Cambridge Analytica and the folly of Big Data

This is an opinion article by an external contributor. The views belong to the writer.
Cambridge Analytica and the folly of Big Data
Credit: Pixabay

When the documentary ‘The Great Hack’ premiered at the Sundance film festival in January of 2019, the news headlines and reviews echoed the film’s sensationalism, pointing towards a high profile mass-manipulation of the highest order.

The belaboured premise being that Cambridge Analytica, a political consulting firm based in England and owned by Trump donor Robert Mercer, had built psychological profiles based on all of our deepest darkest secrets and applied shadowy algorithms in such a way that they were able to create a disinformation campaign so powerful that it lead to both Brexit and the election of Donald Trump. The timing of the release coincided loosely with the publishing of the Mueller report, the culmination of a two-year-long enquiry into the shady dealings of President Trump.

The resulting media narrative has been an incoherent mess aimed at vilifying any number of actors that may have been responsible for either of these two political catastrophes.

The catchline of the trailer that “Data” surpassed oil in value at some point in the last years doesn’t stand up to scrutiny, in fact, the list of largest companies by revenue shows that seven of the world’s largest companies are energy companies, two are car companies and the biggest is Walmart. The twisting turning investigative style mirrors the reporting of Carole Cadwalladr, the journalist who broke the initial story in 2017.

Cadwalladr fanned the flames of a Russian conspiracy writing “someone close to the intelligence select committee tells me that 'work is being done' on potential Russian interference in the referendum.”

The Scandal

The scandal is an ethical one surrounding Cambridge Analytica. It is claimed that they used the facebook ‘like’ data of 20 million users without consent.

Researcher Alex Kogan at Cambridge university was contacted to perform basic survey design and he was eventually paid for mining the personal data of around 300,000 facebook users who filled in a personality survey which provided data that facebook had for their friends. This was all done in accordance with facebook’s privacy policy and with the consent of the survey takers. He then legally sold this data to Cambridge Analytica.

Cambridge Analytica claims to have then used this data to create profiles with hundreds of thousands of dimensions on every person in the US. This claim was made by CEO Alexander Nix at the Concordia Conference in 2016. This permitted them to assign users to one of the Big 5 personality traits and suggest “microtargeting” strategies to the aforementioned campaigns.

A word on Personality Traits 

Before we go any further we need to examine this notion of the big 5 personality traits, a branch of psychology that finds its origins in the work of Francis Galton, AKA the Father of Eugenics. The idea that some typology of personality exists and that this has a causal impact on behaviour is the result of the flickering embers of the behaviourist movement and psychological pseudoscience linked to the phrenology movement of the 19th century.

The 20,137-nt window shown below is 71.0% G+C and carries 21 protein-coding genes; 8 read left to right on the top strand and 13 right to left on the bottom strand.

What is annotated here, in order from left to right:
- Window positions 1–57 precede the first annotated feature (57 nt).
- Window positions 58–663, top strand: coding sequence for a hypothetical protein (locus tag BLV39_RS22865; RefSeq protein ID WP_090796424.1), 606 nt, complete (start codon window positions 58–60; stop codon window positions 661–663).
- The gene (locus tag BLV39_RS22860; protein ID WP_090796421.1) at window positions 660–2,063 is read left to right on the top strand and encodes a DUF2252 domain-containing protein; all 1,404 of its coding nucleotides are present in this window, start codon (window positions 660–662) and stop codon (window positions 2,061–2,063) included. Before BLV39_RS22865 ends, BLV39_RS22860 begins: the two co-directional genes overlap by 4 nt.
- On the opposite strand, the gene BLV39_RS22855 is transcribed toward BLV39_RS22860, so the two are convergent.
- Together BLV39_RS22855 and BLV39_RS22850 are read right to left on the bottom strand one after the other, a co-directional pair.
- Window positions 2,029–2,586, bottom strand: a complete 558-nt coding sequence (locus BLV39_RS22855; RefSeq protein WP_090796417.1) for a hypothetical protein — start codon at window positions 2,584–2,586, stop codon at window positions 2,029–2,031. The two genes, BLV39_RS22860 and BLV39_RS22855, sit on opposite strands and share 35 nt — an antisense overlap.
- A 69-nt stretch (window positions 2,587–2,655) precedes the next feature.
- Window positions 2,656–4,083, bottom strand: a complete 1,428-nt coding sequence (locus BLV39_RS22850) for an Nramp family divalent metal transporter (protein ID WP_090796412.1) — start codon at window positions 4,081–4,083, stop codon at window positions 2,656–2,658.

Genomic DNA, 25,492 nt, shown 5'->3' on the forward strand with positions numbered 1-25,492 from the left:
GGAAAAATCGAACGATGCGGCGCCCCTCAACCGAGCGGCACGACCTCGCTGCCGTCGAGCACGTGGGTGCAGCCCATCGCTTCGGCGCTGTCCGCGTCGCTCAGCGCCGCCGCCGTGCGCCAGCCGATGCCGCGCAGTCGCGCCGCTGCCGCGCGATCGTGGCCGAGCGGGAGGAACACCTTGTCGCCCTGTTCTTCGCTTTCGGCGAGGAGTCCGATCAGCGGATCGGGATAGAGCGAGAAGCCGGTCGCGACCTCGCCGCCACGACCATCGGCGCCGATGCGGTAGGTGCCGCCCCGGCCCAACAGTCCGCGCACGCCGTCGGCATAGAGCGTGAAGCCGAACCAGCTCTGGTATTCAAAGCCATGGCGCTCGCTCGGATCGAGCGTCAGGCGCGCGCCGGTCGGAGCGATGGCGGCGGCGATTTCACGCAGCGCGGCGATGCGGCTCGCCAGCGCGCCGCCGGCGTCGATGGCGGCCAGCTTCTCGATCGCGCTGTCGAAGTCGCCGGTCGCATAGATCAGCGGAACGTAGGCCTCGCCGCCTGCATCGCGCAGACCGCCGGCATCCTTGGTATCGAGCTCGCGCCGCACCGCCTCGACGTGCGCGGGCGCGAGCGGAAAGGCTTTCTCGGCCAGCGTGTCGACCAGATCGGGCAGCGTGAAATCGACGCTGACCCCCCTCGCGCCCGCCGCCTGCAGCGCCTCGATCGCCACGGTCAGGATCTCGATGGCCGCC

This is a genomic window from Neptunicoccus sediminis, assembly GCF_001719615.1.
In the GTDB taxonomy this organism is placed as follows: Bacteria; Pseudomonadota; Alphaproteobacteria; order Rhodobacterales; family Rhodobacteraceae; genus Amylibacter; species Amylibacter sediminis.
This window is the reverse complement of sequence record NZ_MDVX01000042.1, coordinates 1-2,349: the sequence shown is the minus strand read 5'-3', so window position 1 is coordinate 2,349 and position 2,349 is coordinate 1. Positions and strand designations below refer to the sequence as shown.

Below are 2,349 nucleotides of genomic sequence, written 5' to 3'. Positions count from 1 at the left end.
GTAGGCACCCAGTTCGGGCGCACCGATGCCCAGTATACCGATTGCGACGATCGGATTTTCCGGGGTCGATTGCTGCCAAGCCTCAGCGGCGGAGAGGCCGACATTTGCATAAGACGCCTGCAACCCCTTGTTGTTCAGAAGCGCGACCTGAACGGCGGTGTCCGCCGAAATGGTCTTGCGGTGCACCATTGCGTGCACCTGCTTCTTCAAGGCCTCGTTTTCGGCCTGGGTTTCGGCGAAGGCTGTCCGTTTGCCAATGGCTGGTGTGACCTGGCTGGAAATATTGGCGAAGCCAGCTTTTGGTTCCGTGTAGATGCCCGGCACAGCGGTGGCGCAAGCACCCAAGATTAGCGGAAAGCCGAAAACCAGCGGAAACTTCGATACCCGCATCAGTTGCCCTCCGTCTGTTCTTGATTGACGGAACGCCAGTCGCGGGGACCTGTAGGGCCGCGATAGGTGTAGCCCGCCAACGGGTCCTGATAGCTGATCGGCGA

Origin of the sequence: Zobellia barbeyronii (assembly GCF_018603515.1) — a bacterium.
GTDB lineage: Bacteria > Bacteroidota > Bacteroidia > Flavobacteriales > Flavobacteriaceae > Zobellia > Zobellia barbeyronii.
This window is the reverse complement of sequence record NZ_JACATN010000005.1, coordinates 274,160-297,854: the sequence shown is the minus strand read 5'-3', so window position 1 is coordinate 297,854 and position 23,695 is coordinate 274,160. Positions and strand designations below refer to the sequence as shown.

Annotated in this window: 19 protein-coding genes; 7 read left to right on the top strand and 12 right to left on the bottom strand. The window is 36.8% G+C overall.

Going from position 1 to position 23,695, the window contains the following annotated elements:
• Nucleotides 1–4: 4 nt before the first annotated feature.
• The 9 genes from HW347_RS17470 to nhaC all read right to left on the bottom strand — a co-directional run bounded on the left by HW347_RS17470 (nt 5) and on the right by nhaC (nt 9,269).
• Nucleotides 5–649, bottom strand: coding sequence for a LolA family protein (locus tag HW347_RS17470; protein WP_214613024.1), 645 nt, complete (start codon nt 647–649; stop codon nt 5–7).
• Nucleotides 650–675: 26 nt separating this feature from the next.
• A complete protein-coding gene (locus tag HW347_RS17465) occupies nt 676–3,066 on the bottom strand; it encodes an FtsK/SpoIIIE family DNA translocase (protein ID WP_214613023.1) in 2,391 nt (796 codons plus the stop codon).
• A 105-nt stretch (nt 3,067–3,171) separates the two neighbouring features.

The most convincing work done on the subject was by Walter Mischel who thoroughly disproved the ancient notion that “Personality” has any predictable impact on behaviour in the late 1960s. These personality traits are total hokum.

Microtargeting and its Discontents

Microtargeting is a method used by political campaigns to identify potentially politically active people (voters, donors, volunteers) by using combinations of dimensions or traits that are thought to be linked, indicative of particular types of voting behaviour, and highly concentrated.

Content-specific to these profiles is then communicated to these microtargeted groups. An example would be combining facebook likes, gender, shopping behaviour, average income and voter registration in a neighbourhood to try to find out how many wealthy independents bought yoga mats, and then tailoring and delivering content to people thought to have common political sensibilities on the basis of these shared traits.

Professor Eitan Hersh, in his 2015 book Hacking The Electorate analyses the efficacy of ‘Microtargeting’.  He discusses the quality of the available data, which notably differs from state to state based on what type of information is publicly available and how this already leads to major challenges when trying to create microtargeted groups. He claims that, not only are these analyses limited because of the differences in the type of publicly available data, but that they are limited in their predictive ability. Political campaigns have been relying on publicly available information for decades and this information is still the most indicative of political affiliation but it is not shown to increase the efficacy of microtargeting.

Regardless of how effective microtargeting, and the data models that orient decision-makers towards which microtargeted groups they should be aiming their advertisement, the most critical and overlooked issue is that, ultimately, a human being must make a decision about what data to feed to the model and accept the information they are presented as a result.

Algorithms, Fire and Dangerous Things

As for the data analytics and underlying data models, in his book Outnumbered, mathematician David Sumpter discusses his attempts to apply advanced statistical models to a similar dataset, and then reaching out to Kogan after confirming his suspicions that it seemed impossible to make such assertions.